Now the fun part comes in.  I scattered the various colored snippets over the painted vilene surface.  I tried to make a little dimension but not too deep or you will have floating and loose snippets later on. Because the snippets are so very tiny, they do not always fall where you want them to, so I used a little pair of tweezers or forceps to distribute them in a more pleasing manner. It's a bit fiddily but worth the effort. You will notice they are very static to your hands, so using the tools really does help. Because I chose to add a little more depth to this piece, I decided to go one step further than usual and I cut a piece of black Mistyfuse - a very light web-like fusible - the size of the overall piece and VERY carefully laid it over the entire piece.  Be patient as with each added layer, it's a bit tricky ensuring that nothing underneath moves!  You have to be cautious, as any kind of air current can move the tiny pieces and layers in a heartbeat, especially with your hand movements. Fortunately, I was in a good place with this and the fabric gods were being kind.   For the very last fabric layer, I used an old black chiffon scarf. which I delicately laid over the entire piece, smoothing and fussing as I went to make sure all the layers were as level and wrinkle free as possible.  Then, for the final layer - another large piece of parchment paper and I applied a medium - to iron so that all layers would fuse together.  The heat is something you have to judge for yourself - you can always turn it up slightly if you feel your layers are not fusing as you would like but you do have to be very careful and vigilant, or you can get patchy spots.   Once it cooled, I pinned it up to the work board and photographed it.   My base fabric is now ready to build on. Much has been added in the way of stitching & embellishments since then and I am finally beginning to enjoy this challenging project.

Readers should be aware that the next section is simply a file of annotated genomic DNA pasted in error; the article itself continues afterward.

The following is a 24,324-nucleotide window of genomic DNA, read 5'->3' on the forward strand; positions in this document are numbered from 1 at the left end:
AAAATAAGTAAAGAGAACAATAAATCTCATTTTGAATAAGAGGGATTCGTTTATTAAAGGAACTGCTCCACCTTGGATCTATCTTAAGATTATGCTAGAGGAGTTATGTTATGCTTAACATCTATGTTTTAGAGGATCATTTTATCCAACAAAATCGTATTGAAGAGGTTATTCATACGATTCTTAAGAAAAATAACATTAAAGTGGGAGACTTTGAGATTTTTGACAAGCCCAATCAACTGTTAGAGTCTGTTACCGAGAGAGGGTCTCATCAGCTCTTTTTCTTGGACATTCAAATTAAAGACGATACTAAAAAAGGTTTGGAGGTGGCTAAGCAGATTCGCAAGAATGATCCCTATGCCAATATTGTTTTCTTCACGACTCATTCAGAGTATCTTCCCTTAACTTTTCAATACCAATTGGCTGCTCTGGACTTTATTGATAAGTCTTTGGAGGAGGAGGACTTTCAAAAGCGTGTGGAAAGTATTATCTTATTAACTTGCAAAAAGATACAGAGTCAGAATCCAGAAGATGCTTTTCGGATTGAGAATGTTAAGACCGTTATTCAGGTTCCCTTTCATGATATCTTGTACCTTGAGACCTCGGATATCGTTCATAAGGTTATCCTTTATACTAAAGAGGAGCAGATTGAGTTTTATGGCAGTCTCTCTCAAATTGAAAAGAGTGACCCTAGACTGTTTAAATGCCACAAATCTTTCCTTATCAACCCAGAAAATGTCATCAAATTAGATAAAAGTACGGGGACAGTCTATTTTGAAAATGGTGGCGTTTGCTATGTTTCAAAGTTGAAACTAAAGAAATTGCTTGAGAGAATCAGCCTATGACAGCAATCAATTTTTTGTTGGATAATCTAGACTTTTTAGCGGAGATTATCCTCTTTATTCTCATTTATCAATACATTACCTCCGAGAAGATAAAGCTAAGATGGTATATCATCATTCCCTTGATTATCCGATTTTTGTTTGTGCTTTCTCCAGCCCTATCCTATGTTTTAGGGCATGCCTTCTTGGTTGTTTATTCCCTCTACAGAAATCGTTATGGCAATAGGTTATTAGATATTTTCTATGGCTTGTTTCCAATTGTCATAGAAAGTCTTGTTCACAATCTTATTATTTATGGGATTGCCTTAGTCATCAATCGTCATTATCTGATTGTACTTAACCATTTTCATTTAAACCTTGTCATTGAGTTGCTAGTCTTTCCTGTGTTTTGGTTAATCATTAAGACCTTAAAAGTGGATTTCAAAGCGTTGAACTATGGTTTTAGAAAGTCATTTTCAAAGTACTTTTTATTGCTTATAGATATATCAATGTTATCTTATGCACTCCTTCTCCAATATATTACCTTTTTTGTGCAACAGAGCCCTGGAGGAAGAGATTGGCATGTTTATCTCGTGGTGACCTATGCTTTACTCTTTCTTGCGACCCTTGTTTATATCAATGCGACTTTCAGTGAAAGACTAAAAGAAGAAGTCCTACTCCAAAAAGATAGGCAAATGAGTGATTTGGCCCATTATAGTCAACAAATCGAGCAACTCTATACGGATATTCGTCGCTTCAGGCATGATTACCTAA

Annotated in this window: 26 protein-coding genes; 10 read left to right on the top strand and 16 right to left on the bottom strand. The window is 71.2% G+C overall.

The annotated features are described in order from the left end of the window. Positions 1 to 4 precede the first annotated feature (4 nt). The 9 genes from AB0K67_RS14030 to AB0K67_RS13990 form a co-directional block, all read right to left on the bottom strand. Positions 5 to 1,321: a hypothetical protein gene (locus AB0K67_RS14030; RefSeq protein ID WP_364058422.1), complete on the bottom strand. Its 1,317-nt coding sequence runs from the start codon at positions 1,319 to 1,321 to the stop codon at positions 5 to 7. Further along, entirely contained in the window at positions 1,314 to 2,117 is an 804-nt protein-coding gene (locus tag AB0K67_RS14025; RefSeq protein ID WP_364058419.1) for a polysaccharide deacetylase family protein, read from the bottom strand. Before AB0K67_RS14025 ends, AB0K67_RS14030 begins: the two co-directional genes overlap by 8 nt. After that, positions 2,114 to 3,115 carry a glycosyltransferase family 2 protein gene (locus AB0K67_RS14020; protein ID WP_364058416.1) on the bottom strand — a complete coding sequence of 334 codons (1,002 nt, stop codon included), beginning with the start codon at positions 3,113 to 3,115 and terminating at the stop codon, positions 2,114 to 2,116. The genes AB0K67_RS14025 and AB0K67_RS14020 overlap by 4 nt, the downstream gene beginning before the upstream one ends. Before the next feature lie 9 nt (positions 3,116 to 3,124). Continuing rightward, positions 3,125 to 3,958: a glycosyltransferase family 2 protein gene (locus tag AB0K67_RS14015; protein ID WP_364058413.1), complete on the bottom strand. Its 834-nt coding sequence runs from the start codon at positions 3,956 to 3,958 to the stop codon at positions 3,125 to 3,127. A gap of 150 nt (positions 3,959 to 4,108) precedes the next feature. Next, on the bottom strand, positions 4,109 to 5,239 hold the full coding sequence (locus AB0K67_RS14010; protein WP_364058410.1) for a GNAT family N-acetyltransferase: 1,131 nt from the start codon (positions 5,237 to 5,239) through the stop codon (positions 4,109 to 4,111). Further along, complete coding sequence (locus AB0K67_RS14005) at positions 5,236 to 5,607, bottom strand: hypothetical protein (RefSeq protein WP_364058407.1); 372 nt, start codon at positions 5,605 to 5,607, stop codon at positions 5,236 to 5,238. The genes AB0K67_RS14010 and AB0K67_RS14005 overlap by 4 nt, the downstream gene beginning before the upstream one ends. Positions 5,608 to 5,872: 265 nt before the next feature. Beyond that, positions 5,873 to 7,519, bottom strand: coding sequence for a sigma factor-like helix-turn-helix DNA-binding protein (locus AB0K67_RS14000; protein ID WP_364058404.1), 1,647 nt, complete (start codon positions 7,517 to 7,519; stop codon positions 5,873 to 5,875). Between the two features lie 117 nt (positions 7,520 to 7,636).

This is an overall shot of the entire base fabric with rough edges and overhang cropped out. The Centre area was left plain for a reason and yes, there is some green in the outer areas even though we are talking about a post Apocalyptic era. Of course, there is a reason for this, as time will reveal.

Left and below are a couple of close up pics so you can see some of the details.  Using the chiffon scarf and the Mistyfuse has given the fabric a bit of a hazy cast which is what I was
aiming for.  A more subtle background is the perfect foil for me to build up bolder textures and features on the surface by way of stitching and embellishments.

    A gentle reminder that this is my interpretation of what I have read into the book in question and when you see the finished product, you may not recognize it from what you have seen here - but then again you might????

            Stay tuned for the next episode.......



  1. Leonie, what an impressive beginning. Thank you for such a clear tutorial. I've reviewed it twice and will read it again. I know your piece will "capture" us. Enjoy your Sci-Fi journey!

    1. Thanks Vic. I always appreciate your keen eye and honest critiques. x

  2. i like the "slice and dice" approach to making the background--some wonderful colour blending happening.

  3. Thanks arlee - I learned the initial painting on the fusible from Jean Littlejohn a couple of years ago and then added some other ideas I picked up along the way with a few of my own.